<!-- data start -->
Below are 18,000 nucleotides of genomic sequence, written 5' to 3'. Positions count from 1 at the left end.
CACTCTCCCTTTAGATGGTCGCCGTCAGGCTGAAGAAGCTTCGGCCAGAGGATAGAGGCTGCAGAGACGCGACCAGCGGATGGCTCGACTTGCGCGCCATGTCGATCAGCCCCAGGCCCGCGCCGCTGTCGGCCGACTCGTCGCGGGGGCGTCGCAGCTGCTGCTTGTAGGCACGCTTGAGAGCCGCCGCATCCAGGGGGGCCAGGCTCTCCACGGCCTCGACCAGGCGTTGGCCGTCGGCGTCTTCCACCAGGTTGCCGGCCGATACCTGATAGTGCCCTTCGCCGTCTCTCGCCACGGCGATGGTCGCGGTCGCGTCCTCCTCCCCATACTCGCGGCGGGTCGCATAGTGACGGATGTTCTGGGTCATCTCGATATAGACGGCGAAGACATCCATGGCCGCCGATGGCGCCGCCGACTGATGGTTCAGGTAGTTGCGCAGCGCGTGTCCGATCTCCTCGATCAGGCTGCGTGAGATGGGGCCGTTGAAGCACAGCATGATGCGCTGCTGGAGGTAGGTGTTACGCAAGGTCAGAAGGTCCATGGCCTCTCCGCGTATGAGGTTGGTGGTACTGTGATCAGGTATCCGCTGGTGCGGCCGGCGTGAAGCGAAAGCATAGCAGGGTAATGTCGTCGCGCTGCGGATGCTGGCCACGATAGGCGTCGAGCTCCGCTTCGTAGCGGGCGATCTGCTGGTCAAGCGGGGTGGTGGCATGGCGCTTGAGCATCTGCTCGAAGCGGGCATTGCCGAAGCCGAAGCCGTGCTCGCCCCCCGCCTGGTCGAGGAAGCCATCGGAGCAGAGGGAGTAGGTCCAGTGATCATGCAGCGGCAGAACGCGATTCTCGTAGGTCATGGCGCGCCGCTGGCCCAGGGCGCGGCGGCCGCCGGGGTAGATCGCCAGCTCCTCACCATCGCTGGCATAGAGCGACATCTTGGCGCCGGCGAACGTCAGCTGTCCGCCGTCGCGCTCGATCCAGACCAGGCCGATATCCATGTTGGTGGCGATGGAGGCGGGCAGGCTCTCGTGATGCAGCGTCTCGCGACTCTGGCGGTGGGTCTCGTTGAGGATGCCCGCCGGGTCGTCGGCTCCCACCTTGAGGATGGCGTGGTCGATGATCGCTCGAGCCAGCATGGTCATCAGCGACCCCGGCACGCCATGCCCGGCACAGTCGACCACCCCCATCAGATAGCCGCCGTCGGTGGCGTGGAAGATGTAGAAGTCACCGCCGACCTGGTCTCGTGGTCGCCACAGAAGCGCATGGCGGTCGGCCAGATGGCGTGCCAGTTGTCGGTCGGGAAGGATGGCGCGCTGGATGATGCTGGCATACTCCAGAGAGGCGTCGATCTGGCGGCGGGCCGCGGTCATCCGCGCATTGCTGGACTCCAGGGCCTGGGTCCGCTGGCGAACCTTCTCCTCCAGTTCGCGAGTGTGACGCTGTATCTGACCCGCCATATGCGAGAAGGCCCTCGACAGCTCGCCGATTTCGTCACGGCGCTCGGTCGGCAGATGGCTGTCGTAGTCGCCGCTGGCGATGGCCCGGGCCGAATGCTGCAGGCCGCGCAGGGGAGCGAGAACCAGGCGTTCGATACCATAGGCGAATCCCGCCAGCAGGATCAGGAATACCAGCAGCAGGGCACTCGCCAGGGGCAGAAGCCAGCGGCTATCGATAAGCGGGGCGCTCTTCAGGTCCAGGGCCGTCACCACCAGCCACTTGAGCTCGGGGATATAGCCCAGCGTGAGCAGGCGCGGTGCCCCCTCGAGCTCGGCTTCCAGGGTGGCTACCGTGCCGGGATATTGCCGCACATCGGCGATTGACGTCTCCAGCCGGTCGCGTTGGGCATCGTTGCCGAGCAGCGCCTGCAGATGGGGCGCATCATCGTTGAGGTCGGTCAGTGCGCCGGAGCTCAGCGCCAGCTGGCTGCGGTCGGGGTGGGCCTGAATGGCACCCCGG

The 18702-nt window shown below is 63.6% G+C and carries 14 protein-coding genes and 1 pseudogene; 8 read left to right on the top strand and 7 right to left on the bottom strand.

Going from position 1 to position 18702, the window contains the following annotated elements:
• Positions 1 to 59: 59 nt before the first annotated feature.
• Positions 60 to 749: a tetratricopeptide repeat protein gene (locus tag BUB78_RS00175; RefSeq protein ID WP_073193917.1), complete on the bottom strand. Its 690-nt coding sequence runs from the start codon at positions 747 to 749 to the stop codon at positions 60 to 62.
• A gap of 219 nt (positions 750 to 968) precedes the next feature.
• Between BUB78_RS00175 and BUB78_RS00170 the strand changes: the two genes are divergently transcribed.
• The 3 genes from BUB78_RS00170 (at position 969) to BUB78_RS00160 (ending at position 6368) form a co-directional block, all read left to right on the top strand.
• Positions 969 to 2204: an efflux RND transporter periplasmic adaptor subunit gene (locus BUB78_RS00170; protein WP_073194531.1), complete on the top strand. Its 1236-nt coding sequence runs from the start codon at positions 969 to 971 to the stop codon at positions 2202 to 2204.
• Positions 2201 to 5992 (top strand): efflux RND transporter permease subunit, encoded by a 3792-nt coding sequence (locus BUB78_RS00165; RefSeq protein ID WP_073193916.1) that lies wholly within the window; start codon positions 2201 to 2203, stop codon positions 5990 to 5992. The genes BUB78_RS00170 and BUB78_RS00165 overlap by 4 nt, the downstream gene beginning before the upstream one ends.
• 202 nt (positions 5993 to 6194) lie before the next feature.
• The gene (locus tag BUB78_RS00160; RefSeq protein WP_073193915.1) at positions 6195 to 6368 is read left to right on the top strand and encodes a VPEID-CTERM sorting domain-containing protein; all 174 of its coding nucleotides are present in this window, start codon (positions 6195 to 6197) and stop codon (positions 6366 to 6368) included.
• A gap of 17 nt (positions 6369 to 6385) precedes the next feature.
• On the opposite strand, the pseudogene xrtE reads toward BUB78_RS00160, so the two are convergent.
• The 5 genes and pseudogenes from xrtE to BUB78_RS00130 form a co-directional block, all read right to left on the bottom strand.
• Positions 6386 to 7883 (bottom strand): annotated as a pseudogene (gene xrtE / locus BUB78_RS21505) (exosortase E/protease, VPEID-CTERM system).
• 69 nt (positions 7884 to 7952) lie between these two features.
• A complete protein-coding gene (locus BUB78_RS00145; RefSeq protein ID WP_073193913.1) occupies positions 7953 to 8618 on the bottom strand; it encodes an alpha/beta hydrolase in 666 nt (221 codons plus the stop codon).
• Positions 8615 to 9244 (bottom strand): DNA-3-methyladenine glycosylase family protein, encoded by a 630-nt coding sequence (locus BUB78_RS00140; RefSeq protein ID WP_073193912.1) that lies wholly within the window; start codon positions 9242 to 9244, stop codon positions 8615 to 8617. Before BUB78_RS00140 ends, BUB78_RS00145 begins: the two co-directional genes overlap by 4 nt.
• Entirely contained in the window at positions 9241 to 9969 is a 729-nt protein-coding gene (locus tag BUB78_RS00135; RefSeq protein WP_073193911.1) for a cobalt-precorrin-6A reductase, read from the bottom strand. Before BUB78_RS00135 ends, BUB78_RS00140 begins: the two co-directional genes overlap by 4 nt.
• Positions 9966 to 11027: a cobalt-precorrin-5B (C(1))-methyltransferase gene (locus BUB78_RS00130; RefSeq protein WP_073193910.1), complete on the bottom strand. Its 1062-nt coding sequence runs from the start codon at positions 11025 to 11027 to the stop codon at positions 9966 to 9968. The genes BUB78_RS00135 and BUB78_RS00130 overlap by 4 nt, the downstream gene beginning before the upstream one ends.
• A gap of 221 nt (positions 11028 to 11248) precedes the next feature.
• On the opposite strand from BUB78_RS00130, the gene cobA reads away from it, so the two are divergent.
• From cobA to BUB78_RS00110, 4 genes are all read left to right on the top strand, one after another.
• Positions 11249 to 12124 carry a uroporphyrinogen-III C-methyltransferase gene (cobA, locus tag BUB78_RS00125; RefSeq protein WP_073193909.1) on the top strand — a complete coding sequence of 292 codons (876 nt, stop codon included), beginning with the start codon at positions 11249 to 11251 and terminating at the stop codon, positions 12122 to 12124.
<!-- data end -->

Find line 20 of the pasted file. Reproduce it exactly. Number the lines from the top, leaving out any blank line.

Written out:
• Positions 8615 to 9244 (bottom strand): DNA-3-methyladenine glycosylase family protein, encoded by a 630-nt coding sequence (locus BUB78_RS00140; RefSeq protein ID WP_073193912.1) that lies wholly within the window; start codon positions 9242 to 9244, stop codon positions 8615 to 8617. Before BUB78_RS00140 ends, BUB78_RS00145 begins: the two co-directional genes overlap by 4 nt.